From Boston to Seattle and Los Angeles . . . and now Atlanta, 13 organizations of women office workers (all affiliates of Working Women, the National Association of Office Workers) are winning changes that bring about improvements in the working lives of clerical workers. But women in small cities and towns scattered in companies around the country are finding that smaller efforts bear fruit as well. “The Department of Labor told me to get in touch with Working Women for action on my job problem. Working Women helped me win $50,000 in back pay for myself and six other women who had all suffered discrimination at my bank. We also won salary increases and more promotions,” boasts Faye Hewlett, assistant cashier at a Kentucky bank. 

Another victory for collective action was at a small savings and loan association in Georgia where the women employees called a meeting with the association president to present their feelings about the poor promotion record of women in the association. Recognizing that he would soon lose the backbone of his operation, he developed a new organizational chart and a plan that resulted in the first promotions for women. As the association’s first female branch manager explained, “My salary certainly is not competitive and all this turnover of women at my branch is poor management. The pay is too low!” Now, 16 months later, the promoted women are working on a “game plan” to get 25 to 30 percent pay hikes for all employees. 

In Knoxville, Tennessee, a group of office workers sponsored a series of workshops on “job survival skills” which inspired one woman to convince the clerical staff in the photography company where she works to meet with their boss and negotiate for sick days, cost-of-living increases and other improvements. After winning some of what they wanted, their next question was, “What union can we join?”

Not every Southern city has a large enough clerical work force to support a staffed, citywide organization of office workers like Atlanta Working Women. But it is clear that the word is getting around that women are no longer putting up with discrimination, dead-end jobs, low pay, sexual harassment or running personal errands for the boss. Office workers are getting together with co-workers, forming committees, asking for raises, taking public action, holding workshops, researching the union option and learning how to organize.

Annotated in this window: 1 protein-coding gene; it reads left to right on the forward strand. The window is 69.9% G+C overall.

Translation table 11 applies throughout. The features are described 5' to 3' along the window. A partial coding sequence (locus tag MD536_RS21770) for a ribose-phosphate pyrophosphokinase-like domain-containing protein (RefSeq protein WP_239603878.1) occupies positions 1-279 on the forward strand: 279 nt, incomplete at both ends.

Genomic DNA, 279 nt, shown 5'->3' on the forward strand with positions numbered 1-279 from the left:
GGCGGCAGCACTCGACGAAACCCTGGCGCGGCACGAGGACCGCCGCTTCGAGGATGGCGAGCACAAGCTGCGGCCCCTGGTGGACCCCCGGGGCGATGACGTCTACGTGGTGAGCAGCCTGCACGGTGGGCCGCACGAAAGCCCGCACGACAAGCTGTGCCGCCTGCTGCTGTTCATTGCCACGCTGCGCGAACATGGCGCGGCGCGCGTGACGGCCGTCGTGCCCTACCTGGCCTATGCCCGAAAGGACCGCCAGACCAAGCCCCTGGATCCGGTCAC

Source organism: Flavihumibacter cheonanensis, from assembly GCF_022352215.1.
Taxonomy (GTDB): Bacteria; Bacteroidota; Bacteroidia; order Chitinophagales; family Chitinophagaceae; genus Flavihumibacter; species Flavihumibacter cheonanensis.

A Union for Office Workers 

In March, 1981, Working Women, the National Association of Office Workers, announced a joint organizing effort with the Service Employees International Union (SEIU). Called District 925 (after “nine-to-five,” the working hours in many offices), it creates a union option, a collective bargaining alternative, for office workers. District 925 will be a unit within SEIU’s Clerical Division and will lead in the organization of new groups of office workers throughout the country. SEIU already represents 35,000 office workers and has a higher percentage of women on its executive board than any other AFL-CIO union. SEIU represents many other traditionally low-paid workers such as hospital, service, maintenance and custodial employees. 

Karen Nussbaum, president of Working Women and acting president of District 925, announced the joint venture. “Working Women knows the problems of office workers and we know how to communicate with the women who largely comprise the office work force. SEIU knows how to collectively bargain for and represent workers and how to pry decent and humane contracts from the toughest of employers. We think it is an unbeatable combination.” Interested office workers may call District 925’s toll-free phone number for information — (800) 424-2936.